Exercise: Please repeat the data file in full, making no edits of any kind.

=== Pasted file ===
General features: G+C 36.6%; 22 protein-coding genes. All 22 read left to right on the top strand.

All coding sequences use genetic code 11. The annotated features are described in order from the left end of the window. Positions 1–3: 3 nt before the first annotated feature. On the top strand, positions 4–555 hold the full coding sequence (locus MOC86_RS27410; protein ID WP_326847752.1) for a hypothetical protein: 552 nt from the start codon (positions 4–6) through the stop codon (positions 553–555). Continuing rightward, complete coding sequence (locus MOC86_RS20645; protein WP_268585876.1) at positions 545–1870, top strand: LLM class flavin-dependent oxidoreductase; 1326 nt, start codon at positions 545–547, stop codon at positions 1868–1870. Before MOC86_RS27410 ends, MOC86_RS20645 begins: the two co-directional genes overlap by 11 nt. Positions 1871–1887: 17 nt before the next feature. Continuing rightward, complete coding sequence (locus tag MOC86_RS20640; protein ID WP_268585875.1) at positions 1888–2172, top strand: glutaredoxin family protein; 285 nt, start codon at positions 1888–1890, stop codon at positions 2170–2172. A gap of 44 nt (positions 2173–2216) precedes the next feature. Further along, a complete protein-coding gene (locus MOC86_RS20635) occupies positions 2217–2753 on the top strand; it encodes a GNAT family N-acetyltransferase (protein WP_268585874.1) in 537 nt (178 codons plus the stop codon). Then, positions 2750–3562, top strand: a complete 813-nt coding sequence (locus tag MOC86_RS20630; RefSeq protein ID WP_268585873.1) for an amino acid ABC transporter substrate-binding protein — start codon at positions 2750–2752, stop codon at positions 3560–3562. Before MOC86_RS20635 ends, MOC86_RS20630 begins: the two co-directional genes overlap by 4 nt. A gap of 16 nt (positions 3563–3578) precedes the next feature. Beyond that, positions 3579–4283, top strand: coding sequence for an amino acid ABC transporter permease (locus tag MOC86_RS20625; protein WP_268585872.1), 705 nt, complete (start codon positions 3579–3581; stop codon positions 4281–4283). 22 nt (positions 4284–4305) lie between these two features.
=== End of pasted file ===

General features: G+C 36.6%; 22 protein-coding genes. All 22 read left to right on the top strand.

All coding sequences use genetic code 11. The annotated features are described in order from the left end of the window. Positions 1–3: 3 nt before the first annotated feature. On the top strand, positions 4–555 hold the full coding sequence (locus MOC86_RS27410; protein ID WP_326847752.1) for a hypothetical protein: 552 nt from the start codon (positions 4–6) through the stop codon (positions 553–555). Continuing rightward, complete coding sequence (locus MOC86_RS20645; protein WP_268585876.1) at positions 545–1870, top strand: LLM class flavin-dependent oxidoreductase; 1326 nt, start codon at positions 545–547, stop codon at positions 1868–1870. Before MOC86_RS27410 ends, MOC86_RS20645 begins: the two co-directional genes overlap by 11 nt. Positions 1871–1887: 17 nt before the next feature. Continuing rightward, complete coding sequence (locus tag MOC86_RS20640; protein ID WP_268585875.1) at positions 1888–2172, top strand: glutaredoxin family protein; 285 nt, start codon at positions 1888–1890, stop codon at positions 2170–2172. A gap of 44 nt (positions 2173–2216) precedes the next feature. Further along, a complete protein-coding gene (locus MOC86_RS20635) occupies positions 2217–2753 on the top strand; it encodes a GNAT family N-acetyltransferase (protein WP_268585874.1) in 537 nt (178 codons plus the stop codon). Then, positions 2750–3562, top strand: a complete 813-nt coding sequence (locus tag MOC86_RS20630; RefSeq protein ID WP_268585873.1) for an amino acid ABC transporter substrate-binding protein — start codon at positions 2750–2752, stop codon at positions 3560–3562. Before MOC86_RS20635 ends, MOC86_RS20630 begins: the two co-directional genes overlap by 4 nt. A gap of 16 nt (positions 3563–3578) precedes the next feature. Beyond that, positions 3579–4283, top strand: coding sequence for an amino acid ABC transporter permease (locus tag MOC86_RS20625; protein WP_268585872.1), 705 nt, complete (start codon positions 3579–3581; stop codon positions 4281–4283). 22 nt (positions 4284–4305) lie between these two features.